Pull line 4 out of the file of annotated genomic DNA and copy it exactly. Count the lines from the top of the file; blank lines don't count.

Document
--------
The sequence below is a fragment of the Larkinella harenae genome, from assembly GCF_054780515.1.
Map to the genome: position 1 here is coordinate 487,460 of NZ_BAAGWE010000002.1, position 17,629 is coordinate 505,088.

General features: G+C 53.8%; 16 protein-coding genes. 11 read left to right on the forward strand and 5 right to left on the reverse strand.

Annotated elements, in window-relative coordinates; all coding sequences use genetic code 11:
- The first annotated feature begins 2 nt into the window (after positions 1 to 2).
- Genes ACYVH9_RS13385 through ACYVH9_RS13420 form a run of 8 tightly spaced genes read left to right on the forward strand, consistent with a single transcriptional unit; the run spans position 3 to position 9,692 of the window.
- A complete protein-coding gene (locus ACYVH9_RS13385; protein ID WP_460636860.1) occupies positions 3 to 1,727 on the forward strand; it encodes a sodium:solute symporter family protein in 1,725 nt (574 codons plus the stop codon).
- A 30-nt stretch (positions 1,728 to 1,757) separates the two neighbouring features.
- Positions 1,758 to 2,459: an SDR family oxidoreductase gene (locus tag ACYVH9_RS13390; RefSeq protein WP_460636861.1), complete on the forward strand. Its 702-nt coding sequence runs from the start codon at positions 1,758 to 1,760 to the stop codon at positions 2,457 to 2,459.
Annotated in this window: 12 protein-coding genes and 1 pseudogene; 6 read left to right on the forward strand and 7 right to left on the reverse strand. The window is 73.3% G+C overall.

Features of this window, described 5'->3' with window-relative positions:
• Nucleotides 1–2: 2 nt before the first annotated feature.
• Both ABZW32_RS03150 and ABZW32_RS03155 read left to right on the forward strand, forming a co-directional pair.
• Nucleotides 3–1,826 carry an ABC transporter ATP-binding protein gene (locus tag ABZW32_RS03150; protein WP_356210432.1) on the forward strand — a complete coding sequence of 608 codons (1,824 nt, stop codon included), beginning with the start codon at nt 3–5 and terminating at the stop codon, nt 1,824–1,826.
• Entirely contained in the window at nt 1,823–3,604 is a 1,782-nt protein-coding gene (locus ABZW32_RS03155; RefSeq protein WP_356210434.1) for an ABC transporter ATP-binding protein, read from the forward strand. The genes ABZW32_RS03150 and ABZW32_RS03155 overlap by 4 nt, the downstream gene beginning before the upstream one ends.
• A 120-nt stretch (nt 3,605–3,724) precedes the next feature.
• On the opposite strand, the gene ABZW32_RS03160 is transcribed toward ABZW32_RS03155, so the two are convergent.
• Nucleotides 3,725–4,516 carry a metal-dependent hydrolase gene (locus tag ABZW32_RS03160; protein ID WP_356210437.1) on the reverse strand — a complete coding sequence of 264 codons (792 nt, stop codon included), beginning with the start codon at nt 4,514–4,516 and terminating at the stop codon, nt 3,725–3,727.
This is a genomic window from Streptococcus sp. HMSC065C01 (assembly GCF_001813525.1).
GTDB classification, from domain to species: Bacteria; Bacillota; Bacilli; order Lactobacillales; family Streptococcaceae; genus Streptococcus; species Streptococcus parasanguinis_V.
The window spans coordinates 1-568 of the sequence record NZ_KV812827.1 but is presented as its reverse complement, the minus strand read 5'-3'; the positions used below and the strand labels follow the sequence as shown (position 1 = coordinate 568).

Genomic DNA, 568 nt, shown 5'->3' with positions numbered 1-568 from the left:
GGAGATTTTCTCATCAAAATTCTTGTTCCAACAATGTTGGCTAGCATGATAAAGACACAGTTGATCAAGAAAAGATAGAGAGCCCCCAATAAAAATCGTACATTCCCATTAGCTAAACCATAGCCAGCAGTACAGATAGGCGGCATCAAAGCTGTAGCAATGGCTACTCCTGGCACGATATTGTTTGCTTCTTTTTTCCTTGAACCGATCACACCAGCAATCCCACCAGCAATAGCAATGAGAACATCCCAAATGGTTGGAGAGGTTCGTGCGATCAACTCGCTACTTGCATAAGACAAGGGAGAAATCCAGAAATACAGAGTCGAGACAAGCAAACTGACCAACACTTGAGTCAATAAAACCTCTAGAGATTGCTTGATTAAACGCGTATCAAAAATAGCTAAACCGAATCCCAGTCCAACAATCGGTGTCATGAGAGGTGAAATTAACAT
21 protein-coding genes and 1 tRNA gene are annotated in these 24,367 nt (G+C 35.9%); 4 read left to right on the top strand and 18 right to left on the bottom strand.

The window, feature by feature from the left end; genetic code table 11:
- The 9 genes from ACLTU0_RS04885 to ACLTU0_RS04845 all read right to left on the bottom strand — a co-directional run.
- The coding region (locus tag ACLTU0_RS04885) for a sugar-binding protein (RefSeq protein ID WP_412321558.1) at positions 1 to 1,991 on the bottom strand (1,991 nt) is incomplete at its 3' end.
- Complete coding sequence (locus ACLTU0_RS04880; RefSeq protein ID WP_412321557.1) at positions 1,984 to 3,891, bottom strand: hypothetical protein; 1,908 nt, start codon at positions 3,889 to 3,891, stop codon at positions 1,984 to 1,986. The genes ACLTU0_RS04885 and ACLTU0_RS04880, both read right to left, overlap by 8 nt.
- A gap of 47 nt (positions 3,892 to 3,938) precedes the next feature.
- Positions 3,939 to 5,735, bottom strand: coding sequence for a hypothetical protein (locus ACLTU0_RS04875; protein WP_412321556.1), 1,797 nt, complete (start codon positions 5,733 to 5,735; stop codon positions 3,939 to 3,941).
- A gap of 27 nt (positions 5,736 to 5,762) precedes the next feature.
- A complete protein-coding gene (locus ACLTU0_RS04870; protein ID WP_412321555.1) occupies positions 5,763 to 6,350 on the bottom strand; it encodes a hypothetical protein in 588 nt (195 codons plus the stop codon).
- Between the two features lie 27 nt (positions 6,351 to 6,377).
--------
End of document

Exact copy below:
Annotated elements, in window-relative coordinates; all coding sequences use genetic code 11: